You can even make a similar game by using a variety of different objects, like Play-Doh, string, pipe cleaners, and Legos. This can also be a good option for your students who may not have all of these materials available at home, or you can ask them to make their own.
3. More/Less Domino Game – Fraction Games For 4th Grade
The More/Less Domino Game is a fun way to practice adding or subtracting tens with the help of dominoes. Students can play this game as a solo activity, but it’s also great for small groups.
To play this game, students place a domino with a number of dots on one end that is one less than the open end. Then they take turns placing a domino with the same number of dots on the opposite end. The player who places the domino with the most dots wins that round.
If students are a little older, they can play a detective game where they must match a domino with a certain number of dots on one side to a domino with the same number of spots on the other side. This is a fantastic game for spotting missing dominoes and building their knowledge of numbers, as well as their language skills.
Another great way to play this game is to have students make a matching puzzle. Print a set of free puzzles at the link below and have students fill them in with dominoes one piece at a time.
This is a great activity for those times when it’s too hot to be outside and you have some time at home or in your classroom. It’s a fast-paced game that can be played over and over again to review math skills.
Alternatively, you can have students create their own matching puzzles using the same pieces. This can be done on a piece of paper or on a white board to keep track of their results.
Finally, if you’d like to make this a physical activity, have your students perform exercises while turning over dominoes. They can do pushups, squats, jumping jacks or leg kicks while playing this game.
This is a great game to use at the beginning of the year when your class is just learning how to add and subtract with numbers. It’s also a good activity for preparing your class for the more complicated multiplication games they will be learning in third grade.
4. Oh No Fraction Man
When kids are learning about fractions, they often find it difficult to understand the concept. For this reason, teachers often look for ways to make learning fun and engaging. One of these ways is to incorporate games into their lessons.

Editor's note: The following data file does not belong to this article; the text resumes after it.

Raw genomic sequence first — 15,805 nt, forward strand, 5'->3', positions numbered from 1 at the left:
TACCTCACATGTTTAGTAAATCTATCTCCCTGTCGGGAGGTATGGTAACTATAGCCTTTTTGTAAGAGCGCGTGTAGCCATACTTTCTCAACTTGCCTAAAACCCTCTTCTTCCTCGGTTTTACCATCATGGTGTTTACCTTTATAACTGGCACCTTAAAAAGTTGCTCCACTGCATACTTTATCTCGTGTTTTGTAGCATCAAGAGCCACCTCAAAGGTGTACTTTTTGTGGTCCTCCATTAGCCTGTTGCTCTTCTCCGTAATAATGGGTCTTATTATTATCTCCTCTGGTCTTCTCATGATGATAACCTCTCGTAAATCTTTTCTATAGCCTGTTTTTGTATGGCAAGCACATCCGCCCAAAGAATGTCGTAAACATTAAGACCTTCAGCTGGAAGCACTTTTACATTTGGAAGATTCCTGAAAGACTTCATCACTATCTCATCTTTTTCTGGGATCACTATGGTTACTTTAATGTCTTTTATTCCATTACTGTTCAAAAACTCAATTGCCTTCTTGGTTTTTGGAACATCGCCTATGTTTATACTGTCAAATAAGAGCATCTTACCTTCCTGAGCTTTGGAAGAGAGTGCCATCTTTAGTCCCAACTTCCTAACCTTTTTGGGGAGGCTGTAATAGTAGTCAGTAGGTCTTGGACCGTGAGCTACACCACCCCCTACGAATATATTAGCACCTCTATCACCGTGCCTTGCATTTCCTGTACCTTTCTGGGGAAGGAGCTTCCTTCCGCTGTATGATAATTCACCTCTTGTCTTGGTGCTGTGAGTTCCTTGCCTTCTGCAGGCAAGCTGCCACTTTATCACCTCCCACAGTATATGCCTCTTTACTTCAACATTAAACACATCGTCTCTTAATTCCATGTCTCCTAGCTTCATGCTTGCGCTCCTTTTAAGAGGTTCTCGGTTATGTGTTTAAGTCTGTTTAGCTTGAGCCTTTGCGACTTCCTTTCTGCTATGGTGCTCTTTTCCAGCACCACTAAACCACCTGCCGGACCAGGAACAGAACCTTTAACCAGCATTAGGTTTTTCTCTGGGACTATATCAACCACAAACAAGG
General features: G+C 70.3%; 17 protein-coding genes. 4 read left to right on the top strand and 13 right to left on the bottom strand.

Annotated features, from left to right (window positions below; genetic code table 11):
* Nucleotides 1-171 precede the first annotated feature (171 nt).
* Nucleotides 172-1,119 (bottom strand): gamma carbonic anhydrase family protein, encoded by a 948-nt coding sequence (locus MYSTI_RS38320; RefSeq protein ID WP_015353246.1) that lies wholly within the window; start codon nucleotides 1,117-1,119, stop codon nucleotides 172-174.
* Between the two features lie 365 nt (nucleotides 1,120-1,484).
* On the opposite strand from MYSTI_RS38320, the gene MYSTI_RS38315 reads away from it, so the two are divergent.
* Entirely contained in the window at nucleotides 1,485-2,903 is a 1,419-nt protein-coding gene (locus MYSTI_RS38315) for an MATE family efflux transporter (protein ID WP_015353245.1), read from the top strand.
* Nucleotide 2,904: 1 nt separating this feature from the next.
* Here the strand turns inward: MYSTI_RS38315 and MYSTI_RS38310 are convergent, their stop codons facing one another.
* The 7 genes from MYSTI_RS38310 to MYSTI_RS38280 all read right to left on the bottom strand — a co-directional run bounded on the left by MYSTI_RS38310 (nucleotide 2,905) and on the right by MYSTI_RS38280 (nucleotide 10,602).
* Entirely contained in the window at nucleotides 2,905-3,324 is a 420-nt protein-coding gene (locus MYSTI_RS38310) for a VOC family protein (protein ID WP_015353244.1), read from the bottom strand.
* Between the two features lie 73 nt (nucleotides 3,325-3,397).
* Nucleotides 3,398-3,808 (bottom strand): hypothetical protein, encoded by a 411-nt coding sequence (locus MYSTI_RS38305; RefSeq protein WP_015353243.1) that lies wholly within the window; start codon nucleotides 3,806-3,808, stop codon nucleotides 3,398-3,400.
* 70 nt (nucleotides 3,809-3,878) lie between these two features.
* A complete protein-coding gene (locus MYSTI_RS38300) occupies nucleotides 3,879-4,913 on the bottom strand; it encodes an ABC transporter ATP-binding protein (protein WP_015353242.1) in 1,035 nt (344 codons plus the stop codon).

Fractions games are an excellent way to teach students about the concept of fractions, because they break the monotony associated with formal learning and engage multiple parts of the brain. They also help reinforce the concepts by putting them in real life situations that are relevant to students’ everyday lives.
For example, if students are learning about equivalent fractions, they can use pieces of chocolate bars to illustrate this concept. By comparing the number of pieces, they can see that three friends share an equal amount of a bar.
Another way to introduce fractions to third graders is by relating the concept to their daily lives. For instance, if students are going to the market to buy fruits and vegetables, they may need to know what the weight of different foods is. This will help them understand that fractions are a part of the total weight.
If your students are having trouble understanding equivalent fractions, try playing a game like Equivalent Fraction BUMP. This free printable includes a game board and a set of cards that children can use to practice making equivalent fractions.
To play, children draw a card (the ones and halves can be found in the download), and then reduce the fraction to the simplest form possible. Once they have done this, they can move along the board to the next square that matches the fraction on their card.
When they have finished reducing the fraction, they can write the new fraction on a piece of paper. They can then compare it to the original fraction, to see how much they have changed it.
Once they have mastered this skill, they can begin practicing adding, subtracting, and multiplying fractions for themselves. This will help them better understand the concept and make it easier for them to complete other problems when they come across them in class.